ATLANTA — When the mayor handed Charmaine Turner the microphone on Sunday afternoon, she looked off into the distance as she spoke.
It had been mere hours since gunfire had taken her precious 8-year-old daughter from her. But she wanted to speak. And so did the child's father, Secoriya Williamson.
They wanted to share words with the people that took little Secoriea Turner's life. And they pleaded with the community to help find them.
Turner went through the moments that should be happening today - things that suddenly won't.
"She would have been in TikTok dancing, in her phone, just got finished eating," she said.
The 8-year-old girl was in a car when she was shot. She was riding with her mother and a friend when they had exited the Downtown Connector onto University Avenue. Police said the driver was attempting to enter a parking lot when he was confronted by an armed group at 1238 Pryor Road.
Someone ended up opening fire hitting the car multiple times. Some of that gunfire found Secoriea. The person driving rushed her to the hospital, but they were too late. Secoriea died at Atlanta Medical Center.
And while Turner and Williamson said they understand the frustrations in the community right now, they said that it didn't justify what happened that night.
We understand the frustration of Rayshard Brooks, we understand," Turner said. "We ain't got nothing to do with that, we innocent. We didn't mean no harm. My baby didn't mean no harm."
The shooting scene that night was across the street from the Wendy's where Brooks had been shot and killed by a police officer weeks earlier. Protests and occasional violence have continued in the area in the many days that have followed.
"Somebody knows something," Turner added before pausing and looking down for several seconds.
Photos: Secoriea Turner
She then handed the microphone to Williamson who was standing by her side.
"They say Black lives matter," Williamson said in a hoarse voice. "You killed your own. You killed your own this time. Just because of a barrier. They killed my baby because she crossed a barrier and made a U-turn."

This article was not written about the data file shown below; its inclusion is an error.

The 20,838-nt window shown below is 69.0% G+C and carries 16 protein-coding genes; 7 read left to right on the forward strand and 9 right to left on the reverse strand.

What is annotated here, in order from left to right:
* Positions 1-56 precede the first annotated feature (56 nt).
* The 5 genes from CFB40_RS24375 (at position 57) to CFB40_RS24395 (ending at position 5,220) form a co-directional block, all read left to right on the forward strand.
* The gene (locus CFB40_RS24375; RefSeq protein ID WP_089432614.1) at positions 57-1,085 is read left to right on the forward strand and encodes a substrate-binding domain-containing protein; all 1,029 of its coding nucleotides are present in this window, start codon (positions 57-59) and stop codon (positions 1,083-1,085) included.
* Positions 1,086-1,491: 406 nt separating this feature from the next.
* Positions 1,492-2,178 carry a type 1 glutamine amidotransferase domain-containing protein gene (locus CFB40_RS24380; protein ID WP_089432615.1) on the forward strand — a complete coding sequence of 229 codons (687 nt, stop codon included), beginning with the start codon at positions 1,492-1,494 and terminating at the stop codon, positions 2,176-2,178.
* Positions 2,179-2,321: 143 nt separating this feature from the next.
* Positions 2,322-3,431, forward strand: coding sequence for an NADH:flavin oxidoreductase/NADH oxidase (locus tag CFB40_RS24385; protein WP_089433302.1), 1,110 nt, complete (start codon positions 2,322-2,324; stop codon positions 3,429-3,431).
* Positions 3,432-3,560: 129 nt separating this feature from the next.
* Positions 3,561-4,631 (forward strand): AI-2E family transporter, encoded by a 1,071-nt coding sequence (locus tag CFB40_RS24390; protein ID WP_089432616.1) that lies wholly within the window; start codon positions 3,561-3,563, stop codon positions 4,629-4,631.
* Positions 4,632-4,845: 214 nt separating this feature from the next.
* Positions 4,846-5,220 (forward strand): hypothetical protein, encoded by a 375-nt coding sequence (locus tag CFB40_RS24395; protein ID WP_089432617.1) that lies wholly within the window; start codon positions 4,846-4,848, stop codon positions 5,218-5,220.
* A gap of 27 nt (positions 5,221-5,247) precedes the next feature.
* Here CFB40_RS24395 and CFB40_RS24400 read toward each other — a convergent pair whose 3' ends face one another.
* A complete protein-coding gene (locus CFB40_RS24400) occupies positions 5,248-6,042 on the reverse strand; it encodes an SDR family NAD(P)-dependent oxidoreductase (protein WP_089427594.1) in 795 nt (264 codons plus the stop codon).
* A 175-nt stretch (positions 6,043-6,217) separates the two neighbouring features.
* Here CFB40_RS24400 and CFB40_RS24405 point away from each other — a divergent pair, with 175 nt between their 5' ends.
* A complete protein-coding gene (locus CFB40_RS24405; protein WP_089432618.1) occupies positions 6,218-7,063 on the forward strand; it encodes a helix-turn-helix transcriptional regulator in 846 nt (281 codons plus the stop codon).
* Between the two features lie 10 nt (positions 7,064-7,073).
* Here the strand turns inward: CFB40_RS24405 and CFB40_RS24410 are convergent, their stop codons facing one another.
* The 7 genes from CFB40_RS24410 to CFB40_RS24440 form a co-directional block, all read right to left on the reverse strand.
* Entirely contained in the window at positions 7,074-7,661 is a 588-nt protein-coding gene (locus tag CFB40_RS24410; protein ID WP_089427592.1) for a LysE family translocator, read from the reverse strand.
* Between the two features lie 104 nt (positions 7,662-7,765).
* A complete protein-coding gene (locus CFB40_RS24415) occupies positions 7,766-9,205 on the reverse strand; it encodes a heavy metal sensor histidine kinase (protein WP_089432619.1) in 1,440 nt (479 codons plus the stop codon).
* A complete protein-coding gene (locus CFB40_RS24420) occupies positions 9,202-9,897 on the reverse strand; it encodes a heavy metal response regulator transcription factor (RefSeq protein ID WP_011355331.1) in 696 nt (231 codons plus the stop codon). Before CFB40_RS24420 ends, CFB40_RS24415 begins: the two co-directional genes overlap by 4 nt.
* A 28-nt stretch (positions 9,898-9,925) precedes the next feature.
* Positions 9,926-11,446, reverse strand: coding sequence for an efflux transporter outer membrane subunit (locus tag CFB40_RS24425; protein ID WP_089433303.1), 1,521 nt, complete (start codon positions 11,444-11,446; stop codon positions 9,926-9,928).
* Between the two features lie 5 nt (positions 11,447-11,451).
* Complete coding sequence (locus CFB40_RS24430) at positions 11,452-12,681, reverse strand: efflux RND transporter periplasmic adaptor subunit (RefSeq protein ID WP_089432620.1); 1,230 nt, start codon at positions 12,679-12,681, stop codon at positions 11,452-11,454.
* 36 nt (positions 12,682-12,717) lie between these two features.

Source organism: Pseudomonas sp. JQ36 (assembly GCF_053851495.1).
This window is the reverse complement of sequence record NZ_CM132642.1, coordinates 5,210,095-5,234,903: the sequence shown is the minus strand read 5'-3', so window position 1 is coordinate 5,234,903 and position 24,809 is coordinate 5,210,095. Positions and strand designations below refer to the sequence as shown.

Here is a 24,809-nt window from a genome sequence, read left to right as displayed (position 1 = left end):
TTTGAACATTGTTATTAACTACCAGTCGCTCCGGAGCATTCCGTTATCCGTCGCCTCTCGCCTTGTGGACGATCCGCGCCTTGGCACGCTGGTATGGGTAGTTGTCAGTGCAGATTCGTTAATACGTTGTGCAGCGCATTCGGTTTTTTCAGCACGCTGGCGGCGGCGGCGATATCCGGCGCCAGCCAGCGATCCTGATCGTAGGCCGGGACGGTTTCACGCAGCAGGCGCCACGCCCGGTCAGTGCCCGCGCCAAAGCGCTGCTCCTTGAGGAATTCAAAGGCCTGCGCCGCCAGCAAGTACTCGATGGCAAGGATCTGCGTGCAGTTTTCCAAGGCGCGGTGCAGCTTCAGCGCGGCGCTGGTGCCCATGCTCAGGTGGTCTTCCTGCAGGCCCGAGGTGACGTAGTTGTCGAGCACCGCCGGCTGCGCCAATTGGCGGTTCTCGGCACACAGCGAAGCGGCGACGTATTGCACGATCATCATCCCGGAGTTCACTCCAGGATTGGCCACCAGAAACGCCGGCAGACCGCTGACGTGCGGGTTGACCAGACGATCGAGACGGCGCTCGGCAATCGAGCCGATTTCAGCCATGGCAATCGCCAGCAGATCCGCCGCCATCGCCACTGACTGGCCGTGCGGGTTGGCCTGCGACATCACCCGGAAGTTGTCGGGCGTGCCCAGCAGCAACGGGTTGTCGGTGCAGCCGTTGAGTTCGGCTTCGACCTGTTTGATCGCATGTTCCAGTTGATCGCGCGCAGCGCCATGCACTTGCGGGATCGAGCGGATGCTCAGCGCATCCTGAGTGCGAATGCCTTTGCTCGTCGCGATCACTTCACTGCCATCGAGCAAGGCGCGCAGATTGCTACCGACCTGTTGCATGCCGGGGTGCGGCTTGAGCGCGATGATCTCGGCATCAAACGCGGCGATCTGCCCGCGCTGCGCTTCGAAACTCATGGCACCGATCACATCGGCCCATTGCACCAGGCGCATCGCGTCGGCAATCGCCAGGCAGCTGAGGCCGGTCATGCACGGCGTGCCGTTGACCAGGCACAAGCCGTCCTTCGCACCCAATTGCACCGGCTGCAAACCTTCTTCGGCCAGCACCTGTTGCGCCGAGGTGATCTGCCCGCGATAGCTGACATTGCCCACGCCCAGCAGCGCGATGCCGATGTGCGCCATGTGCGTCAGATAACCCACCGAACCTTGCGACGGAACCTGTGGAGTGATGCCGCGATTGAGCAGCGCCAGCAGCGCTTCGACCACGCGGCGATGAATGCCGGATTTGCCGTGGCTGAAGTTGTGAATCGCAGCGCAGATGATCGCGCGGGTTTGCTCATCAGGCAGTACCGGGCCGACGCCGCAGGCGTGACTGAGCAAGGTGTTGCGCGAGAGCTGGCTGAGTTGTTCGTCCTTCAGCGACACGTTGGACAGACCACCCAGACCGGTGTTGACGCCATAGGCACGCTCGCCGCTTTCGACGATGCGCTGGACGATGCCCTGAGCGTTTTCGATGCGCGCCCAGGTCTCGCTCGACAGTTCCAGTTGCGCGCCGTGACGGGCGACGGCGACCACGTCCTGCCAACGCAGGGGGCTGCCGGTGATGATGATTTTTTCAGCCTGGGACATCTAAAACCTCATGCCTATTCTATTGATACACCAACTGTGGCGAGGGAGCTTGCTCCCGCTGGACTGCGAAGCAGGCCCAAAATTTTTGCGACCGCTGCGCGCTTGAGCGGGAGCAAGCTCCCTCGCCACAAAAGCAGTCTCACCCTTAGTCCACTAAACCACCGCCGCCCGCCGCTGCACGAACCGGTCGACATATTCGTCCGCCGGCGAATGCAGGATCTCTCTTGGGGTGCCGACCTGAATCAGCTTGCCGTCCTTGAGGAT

He said all she wanted to do that night was to get home to see her cousin.
"You killed a child," he added. "She didn't do nothing to nobody."
The mayor spoke of the sad irony of the crime, where it happened and the fact that Brooks had said he was going home to his daughter's eighth birthday.
At this point, Secoriea's mother broke down in tears and her family comes up to hug her and help her out of the room.
"My baby," she said as arms of friends and family hold her up.
And in the final moments of their time in the room, the eight-year-old's great aunt April Turner took a moment to make one final plea of those who were in the room - and anyone who may be watching.
"We're going to get through this because we are just that - a family," she said. "Whoever did this, we're asking the public, we are pleading. Call Crime Stoppers, call Atlanta Homicide, if you're in a different county, DeKalb County, call DeKalb County homicide."
"This is a child's life gone too soon, we are pleading, anybody, if you know anybody that knows somebody that knows this person or persons, please, we beg you, we beg you, please, please let's do this. Bring this in for justice," she added.
Anyone who has information on this crime is asked to call Crime Stoppers Atlanta at 404-577-8477. Tipsters can remain anonymous and may be eligible for a reward of up to $2,000 for information that leads to an arrest and indictment.